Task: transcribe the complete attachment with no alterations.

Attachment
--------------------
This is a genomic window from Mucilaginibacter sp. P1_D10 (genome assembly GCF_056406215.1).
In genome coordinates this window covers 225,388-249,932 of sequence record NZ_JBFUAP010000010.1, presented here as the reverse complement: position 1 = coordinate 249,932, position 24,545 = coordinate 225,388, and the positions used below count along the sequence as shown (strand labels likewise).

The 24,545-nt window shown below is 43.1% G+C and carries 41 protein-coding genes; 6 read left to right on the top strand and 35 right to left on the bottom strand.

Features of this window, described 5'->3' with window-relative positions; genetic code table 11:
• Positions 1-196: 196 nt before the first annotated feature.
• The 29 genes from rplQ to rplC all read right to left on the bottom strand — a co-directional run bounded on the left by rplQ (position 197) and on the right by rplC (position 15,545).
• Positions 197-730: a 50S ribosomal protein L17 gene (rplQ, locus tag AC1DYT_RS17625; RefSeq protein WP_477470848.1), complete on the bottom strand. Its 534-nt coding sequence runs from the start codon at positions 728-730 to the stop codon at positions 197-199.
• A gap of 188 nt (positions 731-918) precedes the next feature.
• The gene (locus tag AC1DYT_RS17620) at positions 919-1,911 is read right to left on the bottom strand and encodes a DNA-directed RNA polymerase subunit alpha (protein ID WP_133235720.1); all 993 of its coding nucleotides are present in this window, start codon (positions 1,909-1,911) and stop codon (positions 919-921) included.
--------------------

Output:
This is a genomic window from Mucilaginibacter sp. P1_D10 (genome assembly GCF_056406215.1).
In genome coordinates this window covers 225,388-249,932 of sequence record NZ_JBFUAP010000010.1, presented here as the reverse complement: position 1 = coordinate 249,932, position 24,545 = coordinate 225,388, and the positions used below count along the sequence as shown (strand labels likewise).

The 24,545-nt window shown below is 43.1% G+C and carries 41 protein-coding genes; 6 read left to right on the top strand and 35 right to left on the bottom strand.

Features of this window, described 5'->3' with window-relative positions; genetic code table 11:
• Positions 1-196: 196 nt before the first annotated feature.
• The 29 genes from rplQ to rplC all read right to left on the bottom strand — a co-directional run bounded on the left by rplQ (position 197) and on the right by rplC (position 15,545).
• Positions 197-730: a 50S ribosomal protein L17 gene (rplQ, locus tag AC1DYT_RS17625; RefSeq protein WP_477470848.1), complete on the bottom strand. Its 534-nt coding sequence runs from the start codon at positions 728-730 to the stop codon at positions 197-199.
• A gap of 188 nt (positions 731-918) precedes the next feature.
• The gene (locus tag AC1DYT_RS17620) at positions 919-1,911 is read right to left on the bottom strand and encodes a DNA-directed RNA polymerase subunit alpha (protein ID WP_133235720.1); all 993 of its coding nucleotides are present in this window, start codon (positions 1,909-1,911) and stop codon (positions 919-921) included.